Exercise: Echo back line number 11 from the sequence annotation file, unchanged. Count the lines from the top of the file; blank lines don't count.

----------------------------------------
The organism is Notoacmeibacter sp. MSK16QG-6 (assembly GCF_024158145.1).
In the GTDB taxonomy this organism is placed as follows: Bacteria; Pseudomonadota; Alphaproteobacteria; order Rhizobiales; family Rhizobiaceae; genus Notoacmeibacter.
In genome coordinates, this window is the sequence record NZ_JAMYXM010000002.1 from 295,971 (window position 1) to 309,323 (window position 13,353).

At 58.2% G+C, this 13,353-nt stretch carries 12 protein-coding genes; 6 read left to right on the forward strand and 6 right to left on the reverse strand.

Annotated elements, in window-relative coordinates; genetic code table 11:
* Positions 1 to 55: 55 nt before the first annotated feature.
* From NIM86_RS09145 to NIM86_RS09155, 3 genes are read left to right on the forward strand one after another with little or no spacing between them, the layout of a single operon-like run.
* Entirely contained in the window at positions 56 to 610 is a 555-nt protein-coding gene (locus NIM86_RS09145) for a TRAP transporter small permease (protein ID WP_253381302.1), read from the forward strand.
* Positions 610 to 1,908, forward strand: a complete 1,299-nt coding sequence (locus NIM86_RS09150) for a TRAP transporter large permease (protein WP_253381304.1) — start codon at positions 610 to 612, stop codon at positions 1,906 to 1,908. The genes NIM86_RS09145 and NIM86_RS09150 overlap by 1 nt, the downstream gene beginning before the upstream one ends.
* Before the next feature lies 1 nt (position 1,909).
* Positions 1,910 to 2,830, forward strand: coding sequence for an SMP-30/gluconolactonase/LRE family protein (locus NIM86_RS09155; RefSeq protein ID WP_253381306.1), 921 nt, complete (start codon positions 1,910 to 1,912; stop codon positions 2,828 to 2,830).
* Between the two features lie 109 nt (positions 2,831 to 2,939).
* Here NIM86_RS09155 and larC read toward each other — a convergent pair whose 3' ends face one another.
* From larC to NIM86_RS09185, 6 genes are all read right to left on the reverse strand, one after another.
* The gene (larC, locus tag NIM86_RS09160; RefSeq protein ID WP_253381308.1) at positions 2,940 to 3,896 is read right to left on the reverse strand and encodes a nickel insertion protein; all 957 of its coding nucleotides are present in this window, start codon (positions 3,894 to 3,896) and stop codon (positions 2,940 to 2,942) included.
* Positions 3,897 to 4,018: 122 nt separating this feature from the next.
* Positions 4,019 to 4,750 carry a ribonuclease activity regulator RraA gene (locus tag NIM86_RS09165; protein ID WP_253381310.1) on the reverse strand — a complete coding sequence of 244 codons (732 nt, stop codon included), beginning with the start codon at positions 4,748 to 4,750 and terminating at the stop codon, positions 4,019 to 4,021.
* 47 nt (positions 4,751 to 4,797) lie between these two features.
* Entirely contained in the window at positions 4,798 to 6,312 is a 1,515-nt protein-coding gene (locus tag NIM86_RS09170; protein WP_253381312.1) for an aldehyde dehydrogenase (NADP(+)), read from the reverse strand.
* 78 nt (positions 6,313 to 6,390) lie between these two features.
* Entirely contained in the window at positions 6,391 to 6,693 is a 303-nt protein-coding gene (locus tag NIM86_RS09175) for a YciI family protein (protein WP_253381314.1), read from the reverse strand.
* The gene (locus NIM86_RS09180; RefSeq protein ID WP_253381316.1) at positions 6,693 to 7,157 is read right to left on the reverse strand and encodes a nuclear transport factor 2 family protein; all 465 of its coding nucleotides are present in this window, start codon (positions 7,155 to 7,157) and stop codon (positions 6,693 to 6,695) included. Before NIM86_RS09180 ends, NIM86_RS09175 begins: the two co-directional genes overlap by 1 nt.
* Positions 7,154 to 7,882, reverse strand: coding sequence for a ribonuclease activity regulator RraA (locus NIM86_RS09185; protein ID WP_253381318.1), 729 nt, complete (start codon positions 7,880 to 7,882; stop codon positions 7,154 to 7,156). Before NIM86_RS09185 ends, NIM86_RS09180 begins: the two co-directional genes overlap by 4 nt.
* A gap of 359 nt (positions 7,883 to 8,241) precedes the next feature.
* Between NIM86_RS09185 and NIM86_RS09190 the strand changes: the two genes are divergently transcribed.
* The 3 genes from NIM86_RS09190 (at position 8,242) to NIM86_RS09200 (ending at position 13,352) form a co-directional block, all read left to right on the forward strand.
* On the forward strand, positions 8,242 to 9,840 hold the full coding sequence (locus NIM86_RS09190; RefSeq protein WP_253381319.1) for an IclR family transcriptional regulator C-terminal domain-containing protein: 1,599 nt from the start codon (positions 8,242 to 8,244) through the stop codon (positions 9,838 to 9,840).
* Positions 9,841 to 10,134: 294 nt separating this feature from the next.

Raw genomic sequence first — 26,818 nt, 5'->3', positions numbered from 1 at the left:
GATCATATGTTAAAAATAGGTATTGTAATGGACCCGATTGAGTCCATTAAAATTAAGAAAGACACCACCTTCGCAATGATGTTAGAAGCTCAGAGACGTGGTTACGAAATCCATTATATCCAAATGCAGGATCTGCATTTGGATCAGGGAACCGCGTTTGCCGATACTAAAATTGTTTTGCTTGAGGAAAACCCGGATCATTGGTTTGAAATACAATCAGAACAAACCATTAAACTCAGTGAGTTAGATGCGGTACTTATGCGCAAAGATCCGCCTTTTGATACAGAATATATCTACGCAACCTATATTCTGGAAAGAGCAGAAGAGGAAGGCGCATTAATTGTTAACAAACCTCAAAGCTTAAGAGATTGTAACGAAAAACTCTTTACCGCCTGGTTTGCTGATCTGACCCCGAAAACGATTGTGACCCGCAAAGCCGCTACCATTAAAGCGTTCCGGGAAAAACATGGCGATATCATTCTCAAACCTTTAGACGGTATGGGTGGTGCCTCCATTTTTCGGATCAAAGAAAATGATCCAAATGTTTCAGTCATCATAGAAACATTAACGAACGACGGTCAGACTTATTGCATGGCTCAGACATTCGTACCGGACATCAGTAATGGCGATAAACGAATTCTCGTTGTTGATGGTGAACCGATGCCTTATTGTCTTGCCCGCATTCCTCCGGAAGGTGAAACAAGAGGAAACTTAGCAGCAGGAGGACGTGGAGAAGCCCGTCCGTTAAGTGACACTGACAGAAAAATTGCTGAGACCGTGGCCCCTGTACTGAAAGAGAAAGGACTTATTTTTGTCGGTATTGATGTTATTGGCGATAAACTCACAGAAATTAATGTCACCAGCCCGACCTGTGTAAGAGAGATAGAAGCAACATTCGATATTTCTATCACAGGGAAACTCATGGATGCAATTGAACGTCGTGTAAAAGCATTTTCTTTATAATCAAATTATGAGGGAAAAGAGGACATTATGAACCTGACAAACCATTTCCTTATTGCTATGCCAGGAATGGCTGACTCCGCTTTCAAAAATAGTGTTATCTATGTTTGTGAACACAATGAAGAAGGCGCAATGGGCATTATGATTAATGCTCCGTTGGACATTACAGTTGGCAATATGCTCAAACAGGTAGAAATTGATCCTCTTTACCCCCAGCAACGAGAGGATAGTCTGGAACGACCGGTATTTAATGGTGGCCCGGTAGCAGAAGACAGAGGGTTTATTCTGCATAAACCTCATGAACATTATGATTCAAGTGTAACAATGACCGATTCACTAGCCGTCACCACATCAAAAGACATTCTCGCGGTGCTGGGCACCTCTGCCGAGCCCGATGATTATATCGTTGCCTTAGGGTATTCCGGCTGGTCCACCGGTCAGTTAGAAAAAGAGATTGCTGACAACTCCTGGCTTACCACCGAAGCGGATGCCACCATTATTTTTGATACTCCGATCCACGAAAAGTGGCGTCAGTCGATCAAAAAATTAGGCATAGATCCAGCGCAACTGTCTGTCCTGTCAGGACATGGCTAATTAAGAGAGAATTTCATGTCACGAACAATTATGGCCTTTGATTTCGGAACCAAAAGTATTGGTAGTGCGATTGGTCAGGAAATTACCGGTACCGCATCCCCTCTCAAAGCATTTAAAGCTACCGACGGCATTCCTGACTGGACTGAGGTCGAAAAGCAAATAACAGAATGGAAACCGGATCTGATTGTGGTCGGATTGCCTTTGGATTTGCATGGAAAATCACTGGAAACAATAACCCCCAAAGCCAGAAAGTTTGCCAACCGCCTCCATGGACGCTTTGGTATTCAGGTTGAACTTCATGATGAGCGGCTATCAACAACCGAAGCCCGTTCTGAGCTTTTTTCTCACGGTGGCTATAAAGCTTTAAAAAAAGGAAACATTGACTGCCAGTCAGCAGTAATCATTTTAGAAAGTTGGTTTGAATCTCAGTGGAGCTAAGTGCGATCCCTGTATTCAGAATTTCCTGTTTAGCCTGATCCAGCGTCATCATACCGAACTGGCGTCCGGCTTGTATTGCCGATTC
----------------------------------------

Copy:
* Positions 1,910 to 2,830, forward strand: coding sequence for an SMP-30/gluconolactonase/LRE family protein (locus NIM86_RS09155; RefSeq protein ID WP_253381306.1), 921 nt, complete (start codon positions 1,910 to 1,912; stop codon positions 2,828 to 2,830).